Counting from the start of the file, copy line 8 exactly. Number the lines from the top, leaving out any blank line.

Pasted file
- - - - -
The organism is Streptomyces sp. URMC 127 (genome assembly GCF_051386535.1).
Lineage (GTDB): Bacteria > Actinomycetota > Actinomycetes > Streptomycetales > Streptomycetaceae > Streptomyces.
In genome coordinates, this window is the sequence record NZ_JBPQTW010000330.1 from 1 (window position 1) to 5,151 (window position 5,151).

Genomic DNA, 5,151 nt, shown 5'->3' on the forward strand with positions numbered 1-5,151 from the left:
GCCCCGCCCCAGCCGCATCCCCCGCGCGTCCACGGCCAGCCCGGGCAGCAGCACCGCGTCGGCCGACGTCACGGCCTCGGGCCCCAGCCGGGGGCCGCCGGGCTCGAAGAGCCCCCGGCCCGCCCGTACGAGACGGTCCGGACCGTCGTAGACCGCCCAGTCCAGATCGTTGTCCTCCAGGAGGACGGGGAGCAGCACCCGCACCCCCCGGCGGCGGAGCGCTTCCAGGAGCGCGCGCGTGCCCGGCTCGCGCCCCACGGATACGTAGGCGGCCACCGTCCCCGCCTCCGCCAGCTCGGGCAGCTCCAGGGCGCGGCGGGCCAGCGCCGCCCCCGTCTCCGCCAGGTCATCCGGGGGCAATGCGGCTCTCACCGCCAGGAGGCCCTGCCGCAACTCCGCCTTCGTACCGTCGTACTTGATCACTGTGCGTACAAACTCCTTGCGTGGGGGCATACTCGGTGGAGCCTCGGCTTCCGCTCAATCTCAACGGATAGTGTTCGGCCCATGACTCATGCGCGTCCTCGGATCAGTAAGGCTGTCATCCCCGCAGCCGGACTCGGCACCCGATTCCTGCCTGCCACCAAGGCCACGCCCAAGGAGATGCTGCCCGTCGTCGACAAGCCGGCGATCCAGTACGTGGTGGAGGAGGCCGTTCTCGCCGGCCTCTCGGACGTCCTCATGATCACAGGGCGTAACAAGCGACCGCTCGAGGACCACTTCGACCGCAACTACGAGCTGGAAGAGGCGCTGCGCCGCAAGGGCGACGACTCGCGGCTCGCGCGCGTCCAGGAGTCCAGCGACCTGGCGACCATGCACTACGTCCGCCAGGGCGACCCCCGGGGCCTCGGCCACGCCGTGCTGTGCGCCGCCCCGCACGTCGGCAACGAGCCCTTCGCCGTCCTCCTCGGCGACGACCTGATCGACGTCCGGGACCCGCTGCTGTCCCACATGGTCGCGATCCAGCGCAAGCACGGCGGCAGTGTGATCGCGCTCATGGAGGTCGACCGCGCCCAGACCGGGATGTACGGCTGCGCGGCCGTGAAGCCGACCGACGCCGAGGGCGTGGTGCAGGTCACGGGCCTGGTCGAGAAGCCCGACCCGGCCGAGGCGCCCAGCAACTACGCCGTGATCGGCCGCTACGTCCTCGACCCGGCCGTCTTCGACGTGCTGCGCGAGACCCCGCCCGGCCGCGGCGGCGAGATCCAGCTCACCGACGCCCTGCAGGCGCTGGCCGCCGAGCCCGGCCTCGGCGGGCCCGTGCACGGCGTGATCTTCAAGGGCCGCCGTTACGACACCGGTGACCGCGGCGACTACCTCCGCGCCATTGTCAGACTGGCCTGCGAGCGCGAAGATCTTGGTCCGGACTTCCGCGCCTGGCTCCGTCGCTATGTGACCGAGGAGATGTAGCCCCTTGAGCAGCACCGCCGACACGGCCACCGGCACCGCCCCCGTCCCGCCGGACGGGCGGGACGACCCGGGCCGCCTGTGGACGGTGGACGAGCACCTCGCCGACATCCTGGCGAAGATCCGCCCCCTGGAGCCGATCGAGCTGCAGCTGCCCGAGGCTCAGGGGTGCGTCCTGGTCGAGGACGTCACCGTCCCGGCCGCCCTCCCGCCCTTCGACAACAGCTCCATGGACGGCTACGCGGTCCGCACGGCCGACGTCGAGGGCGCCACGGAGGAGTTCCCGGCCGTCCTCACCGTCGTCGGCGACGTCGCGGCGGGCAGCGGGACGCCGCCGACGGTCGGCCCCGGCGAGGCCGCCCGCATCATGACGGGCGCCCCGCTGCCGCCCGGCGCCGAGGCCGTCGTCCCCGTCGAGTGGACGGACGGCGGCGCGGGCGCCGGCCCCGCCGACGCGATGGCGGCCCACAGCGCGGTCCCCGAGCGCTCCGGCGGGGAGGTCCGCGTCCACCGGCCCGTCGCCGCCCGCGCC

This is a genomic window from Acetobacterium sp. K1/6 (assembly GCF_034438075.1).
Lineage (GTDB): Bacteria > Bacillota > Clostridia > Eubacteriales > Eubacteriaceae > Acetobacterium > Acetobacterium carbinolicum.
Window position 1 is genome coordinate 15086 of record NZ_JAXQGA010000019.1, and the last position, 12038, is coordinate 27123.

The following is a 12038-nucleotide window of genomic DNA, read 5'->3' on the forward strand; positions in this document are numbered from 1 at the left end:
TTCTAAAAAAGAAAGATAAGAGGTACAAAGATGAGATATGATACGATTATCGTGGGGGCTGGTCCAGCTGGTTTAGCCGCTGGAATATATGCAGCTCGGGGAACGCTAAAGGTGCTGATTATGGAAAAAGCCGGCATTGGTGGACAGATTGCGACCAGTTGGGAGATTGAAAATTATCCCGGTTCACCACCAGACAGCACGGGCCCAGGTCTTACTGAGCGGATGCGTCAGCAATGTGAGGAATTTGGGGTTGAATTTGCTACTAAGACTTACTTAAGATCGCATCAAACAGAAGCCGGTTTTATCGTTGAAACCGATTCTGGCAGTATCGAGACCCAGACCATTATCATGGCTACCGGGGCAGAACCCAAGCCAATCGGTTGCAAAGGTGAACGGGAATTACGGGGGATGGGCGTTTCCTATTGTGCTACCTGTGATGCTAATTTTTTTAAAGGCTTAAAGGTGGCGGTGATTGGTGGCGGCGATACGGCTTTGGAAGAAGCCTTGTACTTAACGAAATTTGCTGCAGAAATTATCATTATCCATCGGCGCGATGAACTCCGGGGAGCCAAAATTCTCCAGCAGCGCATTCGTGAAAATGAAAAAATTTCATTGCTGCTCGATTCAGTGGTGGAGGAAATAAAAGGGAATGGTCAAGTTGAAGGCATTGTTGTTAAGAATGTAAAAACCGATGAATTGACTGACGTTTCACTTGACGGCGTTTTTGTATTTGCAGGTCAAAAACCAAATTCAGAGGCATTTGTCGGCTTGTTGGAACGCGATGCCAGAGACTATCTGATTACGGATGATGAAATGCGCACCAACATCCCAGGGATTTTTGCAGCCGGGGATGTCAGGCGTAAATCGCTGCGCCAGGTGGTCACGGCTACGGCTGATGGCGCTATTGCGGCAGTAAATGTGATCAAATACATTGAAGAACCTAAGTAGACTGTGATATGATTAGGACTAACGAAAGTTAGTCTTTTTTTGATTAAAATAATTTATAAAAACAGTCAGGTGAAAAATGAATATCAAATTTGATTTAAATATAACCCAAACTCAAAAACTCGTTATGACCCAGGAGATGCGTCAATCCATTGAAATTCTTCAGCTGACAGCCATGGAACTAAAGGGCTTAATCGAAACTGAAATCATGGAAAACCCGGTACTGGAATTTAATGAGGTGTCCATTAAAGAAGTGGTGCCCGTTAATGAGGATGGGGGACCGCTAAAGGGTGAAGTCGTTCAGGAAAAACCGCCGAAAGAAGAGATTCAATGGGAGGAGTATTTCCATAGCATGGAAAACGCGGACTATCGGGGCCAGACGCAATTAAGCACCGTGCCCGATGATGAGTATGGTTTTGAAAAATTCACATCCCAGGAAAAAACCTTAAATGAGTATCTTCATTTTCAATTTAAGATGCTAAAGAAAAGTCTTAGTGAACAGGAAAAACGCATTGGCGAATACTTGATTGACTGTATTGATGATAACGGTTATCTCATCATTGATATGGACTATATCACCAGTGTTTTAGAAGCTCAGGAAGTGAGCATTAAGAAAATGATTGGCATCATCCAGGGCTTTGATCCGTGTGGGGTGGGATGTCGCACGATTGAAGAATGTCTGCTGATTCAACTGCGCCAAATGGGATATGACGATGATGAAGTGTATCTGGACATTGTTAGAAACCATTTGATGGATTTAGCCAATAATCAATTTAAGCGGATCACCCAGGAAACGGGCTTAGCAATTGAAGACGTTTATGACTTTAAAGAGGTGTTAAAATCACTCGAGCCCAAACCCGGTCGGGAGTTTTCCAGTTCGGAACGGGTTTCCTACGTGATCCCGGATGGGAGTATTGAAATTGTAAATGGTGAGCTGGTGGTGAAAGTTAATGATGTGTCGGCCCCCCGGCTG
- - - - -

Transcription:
Window position 1 is genome coordinate 15086 of record NZ_JAXQGA010000019.1, and the last position, 12038, is coordinate 27123.